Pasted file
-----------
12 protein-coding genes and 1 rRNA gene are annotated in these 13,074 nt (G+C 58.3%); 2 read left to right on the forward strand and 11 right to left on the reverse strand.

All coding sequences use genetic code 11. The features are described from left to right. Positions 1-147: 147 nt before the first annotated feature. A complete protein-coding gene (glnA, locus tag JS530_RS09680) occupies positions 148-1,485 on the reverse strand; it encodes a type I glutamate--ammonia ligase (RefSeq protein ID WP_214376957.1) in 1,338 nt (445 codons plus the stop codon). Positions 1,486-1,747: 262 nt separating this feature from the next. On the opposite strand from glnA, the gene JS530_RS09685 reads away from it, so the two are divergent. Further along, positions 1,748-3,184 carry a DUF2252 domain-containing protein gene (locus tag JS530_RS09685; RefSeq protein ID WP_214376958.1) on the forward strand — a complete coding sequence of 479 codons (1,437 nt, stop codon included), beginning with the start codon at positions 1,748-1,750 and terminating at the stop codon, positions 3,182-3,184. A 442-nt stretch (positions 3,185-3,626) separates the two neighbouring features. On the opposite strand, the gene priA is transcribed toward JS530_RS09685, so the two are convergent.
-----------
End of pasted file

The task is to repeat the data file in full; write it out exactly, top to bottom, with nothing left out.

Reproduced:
12 protein-coding genes and 1 rRNA gene are annotated in these 13,074 nt (G+C 58.3%); 2 read left to right on the forward strand and 11 right to left on the reverse strand.

All coding sequences use genetic code 11. The features are described from left to right. Positions 1-147: 147 nt before the first annotated feature. A complete protein-coding gene (glnA, locus tag JS530_RS09680) occupies positions 148-1,485 on the reverse strand; it encodes a type I glutamate--ammonia ligase (RefSeq protein ID WP_214376957.1) in 1,338 nt (445 codons plus the stop codon). Positions 1,486-1,747: 262 nt separating this feature from the next. On the opposite strand from glnA, the gene JS530_RS09685 reads away from it, so the two are divergent. Further along, positions 1,748-3,184 carry a DUF2252 domain-containing protein gene (locus tag JS530_RS09685; RefSeq protein ID WP_214376958.1) on the forward strand — a complete coding sequence of 479 codons (1,437 nt, stop codon included), beginning with the start codon at positions 1,748-1,750 and terminating at the stop codon, positions 3,182-3,184. A 442-nt stretch (positions 3,185-3,626) separates the two neighbouring features. On the opposite strand, the gene priA is transcribed toward JS530_RS09685, so the two are convergent.